The other day one of my single friends posted this statement on Facebook: “I love listening to silence.”
My response: “I’ve heard of that before.”
As a mom of four children ranging in age from 2 to 23, I can testify that our house never seems empty. Never. I can’t remember the last time I’ve been the only one home and really experienced silence. Even as I type this I can hear three voices talking over each other in an adjoining room.
Yet there is a time when I experience a sense of quiet. It comes at 6:00 in the morning, while everyone else in the house is still sleeping. I slip out of bed and tiptoe to the kitchen. Once I get a pot of coffee going I pull out my Bible, Bible study pages, and a journal. With the sounds of snores coming from the bedrooms I read God’s Word.
I write down Scripture passages. In my journal, I also share what’s on my heart. There I write down my frustrations, worries, and praises—and turn it all over to God.
By the time I hear my husband getting into the shower or my toddler calling “Mama” from her crib, I feel more prepared for the day. Meeting God first reminds me that He is in control. There is nothing I will face that day that will come as a surprise to Him.
As for Bible reading, I can’t tell you how many times I’ve read a Scripture passage that’s helped me later that very day. It’s like getting a pep talk from a coach before you head into the football game. Our coach, Jesus, knows exactly which “plays” to run and the obstacles we’ll face. He loves to prepare us ahead of time, if we’ll let Him.
There are two things I have to confess, though. First, I haven’t always valued time spent with God. When I was first married with kids, sometimes days would pass without me really thinking about Him. Just as I had to create the habit of exercising and drinking enough water, I had to plan for time with Jesus, my Living Water. I knew if I didn’t figure out a way to set aside time, it wasn’t going to happen.
My planning started when I had a toddler and baby at home. I also babysat for a friend. Because I was caring for little kids all day, I set my alarm clock to get up 15 minutes early. I was afraid the alarm would wake the baby, but it didn’t. I can still remember Scripture verses God spoke to my heart and some of the prayers I prayed for my kids during those early morning hours—prayers I’ve seen answered in the last 20 years.
It was only 15 minutes less sleep, but it did more to help my day than anything else. I became more caring and loving to my family. The little things that used to stress me out didn’t seem as overwhelming. I was also able to find hope and encouragement to share with other moms. As I turned to Jesus, He helped me look beyond my own problems and to reach out to others with a compassionate heart.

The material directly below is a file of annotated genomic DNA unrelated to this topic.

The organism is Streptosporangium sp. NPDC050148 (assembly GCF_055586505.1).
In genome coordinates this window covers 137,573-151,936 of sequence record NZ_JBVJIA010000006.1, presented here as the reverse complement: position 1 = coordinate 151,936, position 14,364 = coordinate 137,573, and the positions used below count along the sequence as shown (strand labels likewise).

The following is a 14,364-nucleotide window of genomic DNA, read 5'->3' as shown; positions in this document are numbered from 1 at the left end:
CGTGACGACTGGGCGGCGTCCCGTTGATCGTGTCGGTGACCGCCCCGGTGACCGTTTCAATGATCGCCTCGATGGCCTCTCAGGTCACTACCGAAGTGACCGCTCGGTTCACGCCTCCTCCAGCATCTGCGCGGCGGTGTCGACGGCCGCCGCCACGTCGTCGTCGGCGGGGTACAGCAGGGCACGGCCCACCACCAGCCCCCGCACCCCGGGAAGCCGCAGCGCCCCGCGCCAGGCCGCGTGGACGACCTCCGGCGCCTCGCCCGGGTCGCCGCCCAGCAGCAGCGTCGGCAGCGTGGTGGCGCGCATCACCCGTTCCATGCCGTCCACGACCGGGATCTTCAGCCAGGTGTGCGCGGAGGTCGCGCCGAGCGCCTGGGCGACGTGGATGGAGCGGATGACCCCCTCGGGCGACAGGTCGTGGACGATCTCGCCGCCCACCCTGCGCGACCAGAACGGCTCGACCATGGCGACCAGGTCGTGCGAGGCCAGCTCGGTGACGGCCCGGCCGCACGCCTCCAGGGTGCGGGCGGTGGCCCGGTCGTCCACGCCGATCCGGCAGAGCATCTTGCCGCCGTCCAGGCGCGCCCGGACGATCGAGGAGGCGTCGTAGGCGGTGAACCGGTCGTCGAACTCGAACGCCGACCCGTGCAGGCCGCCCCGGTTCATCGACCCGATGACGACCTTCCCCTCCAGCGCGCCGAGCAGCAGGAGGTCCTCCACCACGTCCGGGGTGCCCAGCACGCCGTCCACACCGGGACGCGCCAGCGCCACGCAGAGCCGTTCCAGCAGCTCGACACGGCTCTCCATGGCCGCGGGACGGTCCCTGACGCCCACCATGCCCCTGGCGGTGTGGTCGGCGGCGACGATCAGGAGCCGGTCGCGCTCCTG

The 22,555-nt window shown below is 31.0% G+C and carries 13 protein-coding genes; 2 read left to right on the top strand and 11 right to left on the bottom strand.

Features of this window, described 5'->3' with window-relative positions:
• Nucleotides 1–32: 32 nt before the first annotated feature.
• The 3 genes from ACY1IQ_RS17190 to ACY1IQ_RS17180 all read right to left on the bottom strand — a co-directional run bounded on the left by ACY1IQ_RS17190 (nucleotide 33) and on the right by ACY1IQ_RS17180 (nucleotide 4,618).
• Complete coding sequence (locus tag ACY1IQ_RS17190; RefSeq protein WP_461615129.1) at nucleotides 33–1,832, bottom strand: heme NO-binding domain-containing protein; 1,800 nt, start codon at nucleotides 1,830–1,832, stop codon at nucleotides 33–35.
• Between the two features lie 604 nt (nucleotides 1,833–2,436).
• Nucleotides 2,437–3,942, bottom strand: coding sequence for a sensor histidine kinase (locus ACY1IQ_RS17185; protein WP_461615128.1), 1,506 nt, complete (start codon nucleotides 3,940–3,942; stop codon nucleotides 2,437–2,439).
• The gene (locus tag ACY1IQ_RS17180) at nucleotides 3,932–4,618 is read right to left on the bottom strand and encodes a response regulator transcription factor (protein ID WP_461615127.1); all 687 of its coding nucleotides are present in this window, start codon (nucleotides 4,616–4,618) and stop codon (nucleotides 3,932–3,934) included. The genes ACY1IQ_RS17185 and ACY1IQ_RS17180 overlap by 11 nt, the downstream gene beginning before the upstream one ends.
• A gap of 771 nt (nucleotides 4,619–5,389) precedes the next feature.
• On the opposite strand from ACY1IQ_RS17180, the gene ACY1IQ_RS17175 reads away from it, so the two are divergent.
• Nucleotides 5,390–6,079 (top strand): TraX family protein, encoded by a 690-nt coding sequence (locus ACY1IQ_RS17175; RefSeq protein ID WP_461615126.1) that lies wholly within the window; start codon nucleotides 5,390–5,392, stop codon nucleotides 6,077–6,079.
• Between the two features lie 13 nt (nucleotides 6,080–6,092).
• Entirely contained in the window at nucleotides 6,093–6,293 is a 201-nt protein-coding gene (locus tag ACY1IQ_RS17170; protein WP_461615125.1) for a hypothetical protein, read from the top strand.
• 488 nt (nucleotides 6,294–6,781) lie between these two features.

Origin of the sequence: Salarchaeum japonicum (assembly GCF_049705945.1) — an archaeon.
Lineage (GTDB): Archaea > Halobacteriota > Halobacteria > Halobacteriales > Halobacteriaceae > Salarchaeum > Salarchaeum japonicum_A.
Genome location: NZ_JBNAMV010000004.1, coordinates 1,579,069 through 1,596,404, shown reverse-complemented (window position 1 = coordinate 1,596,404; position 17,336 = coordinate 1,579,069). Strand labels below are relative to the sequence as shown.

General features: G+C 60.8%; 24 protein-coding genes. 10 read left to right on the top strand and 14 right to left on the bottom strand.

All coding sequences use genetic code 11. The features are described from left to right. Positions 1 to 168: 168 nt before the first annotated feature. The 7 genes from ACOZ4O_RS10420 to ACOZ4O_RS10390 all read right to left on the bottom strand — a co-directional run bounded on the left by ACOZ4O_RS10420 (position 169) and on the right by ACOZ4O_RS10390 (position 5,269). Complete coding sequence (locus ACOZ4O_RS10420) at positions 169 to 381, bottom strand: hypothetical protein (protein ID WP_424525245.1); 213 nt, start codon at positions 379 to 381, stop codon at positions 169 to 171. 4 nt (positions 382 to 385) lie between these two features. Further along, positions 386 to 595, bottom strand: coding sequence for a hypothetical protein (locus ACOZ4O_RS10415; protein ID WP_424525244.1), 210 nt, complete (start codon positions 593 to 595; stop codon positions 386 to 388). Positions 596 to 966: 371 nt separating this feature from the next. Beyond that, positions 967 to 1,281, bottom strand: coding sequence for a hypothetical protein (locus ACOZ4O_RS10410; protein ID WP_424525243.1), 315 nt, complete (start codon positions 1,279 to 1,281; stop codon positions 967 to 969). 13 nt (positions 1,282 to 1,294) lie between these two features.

My second confession is that this quiet time doesn’t happen every day. (I don’t exercise every day either, though I try!) With a toddler in the house, there are times when she wakes up before I get a chance to slip away. There are also days when I’ve gotten on my computer to “just send one e-mail” and I’ve wasted my quiet time on messages or Facebook.
I can tell when that happens. Something just feels “off” for the rest of the day. My family can tell, too. I’m not as joyful or peaceful about, well, anything.
The power of solitude, prayer, and the study of Scripture can’t be overemphasized. Together they can help us become parents who, like Jesus, are servant leaders.
Yet, as is so often the case, the things that benefit us most are usually the hardest to do.
Give yourself a time-out
Solitude is elusive in our world of busyness and 24/7 communication. At any moment of the day—thanks to my computer and smartphone—people can reach me through phone call, Skype, e-mail, texting, Twitter, and Facebook!
Solitude is countercultural and challenging. It draws us into the very place from which so many of our efforts are designed to help us escape—being truly alone with God without an agenda.
For years my favorite Scripture was Psalm 46:10: “Be still, and know that I am God.” I’d recite that verse over and over to remind myself that life wasn’t all about what I did, but also about allowing God to work in my stillness in ways only He could.
I also like the New American Standard Bible version of this verse: “Cease striving and know that I am God; I will be exalted among the nations, I will be exalted in the earth.”
Sometimes the striving comes when things are going well and we don’t want to get out of the flow. Sometimes it comes when we see that the people and things in our lives need attention. We roll up our sleeves and dig in.
Often it doesn’t seem to make sense to stop what we’re doing and turn to God by reading His Word and praying. Yet once you get a few minutes of peace, quiet, and connection, everything changes. It’s like stepping out the back door of your noisy life of to-do lists and relationship demands to breathe some fresh air.
Adapted from Lead Your Family Like Jesus, a Focus on the Family book published by Tyndale House Publishers, Inc. Copyright © 2013 by The Center for Faithwalk Leadership/Lead Like Jesus. Used by permission.